The current position of the object (patient) and hence the ROI is based on analyses of previous images, current (geometry) system information and/or other a-priory knowledge.

According to one embodiment, a grid structure of segments or quadrants may be associated with the FOV, and the predefined position is associated with a specific one of these quadrants. Preferably, the data processor is configured to determine in which quadrant the current position is located, and establish whether this quadrant matches with the quadrant of the predefined position.

Alternatively any other suitable divisional component may be used for full or partial tessellation of the FOV.

The graphical indicator how to change the imaging geometry may include circle or disks or other position tracker symbology arranged, which may be superimposed on the current FOV or as a separate indicator. The indicator may be shown in addition to a visualization of the grid of segments, or combined therewith. Further, there may be directional components such as an arrow pointing from the current position ROI position to the required ROI position.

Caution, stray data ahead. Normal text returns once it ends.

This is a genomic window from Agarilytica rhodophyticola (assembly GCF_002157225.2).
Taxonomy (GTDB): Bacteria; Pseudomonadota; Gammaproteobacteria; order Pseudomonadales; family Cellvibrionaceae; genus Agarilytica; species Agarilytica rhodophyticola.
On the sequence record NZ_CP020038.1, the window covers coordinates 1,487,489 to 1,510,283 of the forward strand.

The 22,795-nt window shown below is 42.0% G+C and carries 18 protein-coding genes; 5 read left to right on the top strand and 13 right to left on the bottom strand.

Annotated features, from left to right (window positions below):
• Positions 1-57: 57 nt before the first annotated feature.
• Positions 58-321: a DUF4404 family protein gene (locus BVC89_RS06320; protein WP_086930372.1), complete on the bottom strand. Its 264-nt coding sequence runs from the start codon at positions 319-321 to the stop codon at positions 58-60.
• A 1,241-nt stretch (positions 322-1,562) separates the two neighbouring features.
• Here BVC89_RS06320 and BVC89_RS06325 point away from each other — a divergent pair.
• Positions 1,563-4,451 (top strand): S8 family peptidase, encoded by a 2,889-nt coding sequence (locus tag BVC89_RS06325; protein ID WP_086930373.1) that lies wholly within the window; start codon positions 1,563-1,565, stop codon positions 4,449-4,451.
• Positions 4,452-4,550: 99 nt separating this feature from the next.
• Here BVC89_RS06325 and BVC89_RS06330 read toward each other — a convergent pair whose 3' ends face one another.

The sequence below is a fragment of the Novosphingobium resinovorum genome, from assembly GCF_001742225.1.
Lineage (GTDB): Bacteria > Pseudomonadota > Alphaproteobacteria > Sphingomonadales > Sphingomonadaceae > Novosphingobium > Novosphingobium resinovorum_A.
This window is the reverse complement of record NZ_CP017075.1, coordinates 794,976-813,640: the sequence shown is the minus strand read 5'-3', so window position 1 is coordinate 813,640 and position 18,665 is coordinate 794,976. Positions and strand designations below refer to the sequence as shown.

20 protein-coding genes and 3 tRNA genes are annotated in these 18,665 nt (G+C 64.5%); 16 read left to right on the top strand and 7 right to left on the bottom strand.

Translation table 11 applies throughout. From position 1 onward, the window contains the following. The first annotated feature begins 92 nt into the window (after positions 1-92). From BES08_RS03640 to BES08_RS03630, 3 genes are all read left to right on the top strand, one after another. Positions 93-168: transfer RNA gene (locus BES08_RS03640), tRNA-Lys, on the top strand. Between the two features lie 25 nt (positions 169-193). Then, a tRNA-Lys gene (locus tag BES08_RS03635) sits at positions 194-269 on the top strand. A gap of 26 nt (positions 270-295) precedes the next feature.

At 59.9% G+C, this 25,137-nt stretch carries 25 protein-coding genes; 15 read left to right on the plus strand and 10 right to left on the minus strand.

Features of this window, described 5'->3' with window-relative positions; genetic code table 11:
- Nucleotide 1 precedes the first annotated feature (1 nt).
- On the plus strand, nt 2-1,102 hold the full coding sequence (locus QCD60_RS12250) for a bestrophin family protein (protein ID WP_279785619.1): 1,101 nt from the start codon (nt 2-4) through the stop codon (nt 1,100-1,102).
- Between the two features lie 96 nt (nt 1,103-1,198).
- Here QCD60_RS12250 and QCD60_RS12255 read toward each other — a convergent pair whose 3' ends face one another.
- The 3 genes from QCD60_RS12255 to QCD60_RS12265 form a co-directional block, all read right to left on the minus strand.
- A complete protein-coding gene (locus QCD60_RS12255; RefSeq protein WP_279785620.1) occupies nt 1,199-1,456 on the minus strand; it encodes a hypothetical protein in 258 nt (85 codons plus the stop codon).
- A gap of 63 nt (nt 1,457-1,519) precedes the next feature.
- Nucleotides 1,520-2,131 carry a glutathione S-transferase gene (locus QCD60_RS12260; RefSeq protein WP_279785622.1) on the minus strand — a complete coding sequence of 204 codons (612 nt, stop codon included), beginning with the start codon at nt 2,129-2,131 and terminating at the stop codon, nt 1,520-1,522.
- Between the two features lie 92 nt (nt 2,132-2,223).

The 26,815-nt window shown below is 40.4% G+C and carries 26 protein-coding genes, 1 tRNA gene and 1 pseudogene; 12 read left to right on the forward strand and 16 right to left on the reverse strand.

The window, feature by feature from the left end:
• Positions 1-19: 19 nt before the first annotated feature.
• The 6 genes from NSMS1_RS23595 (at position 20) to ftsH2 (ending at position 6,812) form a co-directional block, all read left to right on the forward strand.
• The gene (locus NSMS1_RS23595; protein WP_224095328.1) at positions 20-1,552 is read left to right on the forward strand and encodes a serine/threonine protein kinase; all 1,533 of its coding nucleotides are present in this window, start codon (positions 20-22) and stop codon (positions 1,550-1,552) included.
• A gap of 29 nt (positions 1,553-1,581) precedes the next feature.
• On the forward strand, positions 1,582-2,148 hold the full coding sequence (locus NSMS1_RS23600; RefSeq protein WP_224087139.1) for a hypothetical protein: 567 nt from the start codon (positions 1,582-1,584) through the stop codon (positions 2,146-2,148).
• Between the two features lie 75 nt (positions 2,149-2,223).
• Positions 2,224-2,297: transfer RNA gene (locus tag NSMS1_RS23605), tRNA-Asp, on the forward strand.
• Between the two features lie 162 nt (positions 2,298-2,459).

In short what is proposed herein according to one embodiment is a tool to aid the user in setting a correct starting position of the imaging system in respect of an object (or part thereof) to be imaged and to quickly find the correct FOV for a given ROI. The field of view of the system may be suitably divided into segments (quadrants). For each imaging protocol, one of the quadrants may be designated as a preferred start position. Then, before starting the X-ray imaging, fluoroscopy is used to record movement of a catheter tip. The system then determines in which quadrant the catheter tip is located and compares this to the preferred quadrant according to the protocol. If there is a misalignment, a visualization is provided to the user in the (recorded) fluoro image. While x-rays are off, the catheter tip may then be panned (manually or automatically) into the correct quadrant. Thus, proper alignment for the following CA may be ensured.


“FOV”: the irradiated volume in space as defined by a set of imaging geometry coordinates or parameters or settings. In other words, anything in this volume has at least the potential to be encoded in an image when acquired in said FOV.

“ROI”: a part of the object/anatomy one wishes to image or the position of a tool (e.g. catheter) or its footprint in the FOV.

“(Imaging) protocol”: a set of imaging geometry parameters that define a preferred (“best”) FOV for an anatomical ROI and/or for a position of the tool. In other words, each ROI is associated with one or more sets of imaging geometry parameters. The preferred manner of ROI representation and/or predefined FOV is based on the operator's workflow/preference or is based on a model of the target anatomy and a specific clinical task to be performed at said ROI.


Exemplary embodiments of the invention will now be described with reference to the following drawings wherein:

FIG. 1 shows a block diagram of an x-ray imaging system;

FIG. 2 shows diagrammatically different imaging protocols;

FIG. 3 shows a display of a field of view;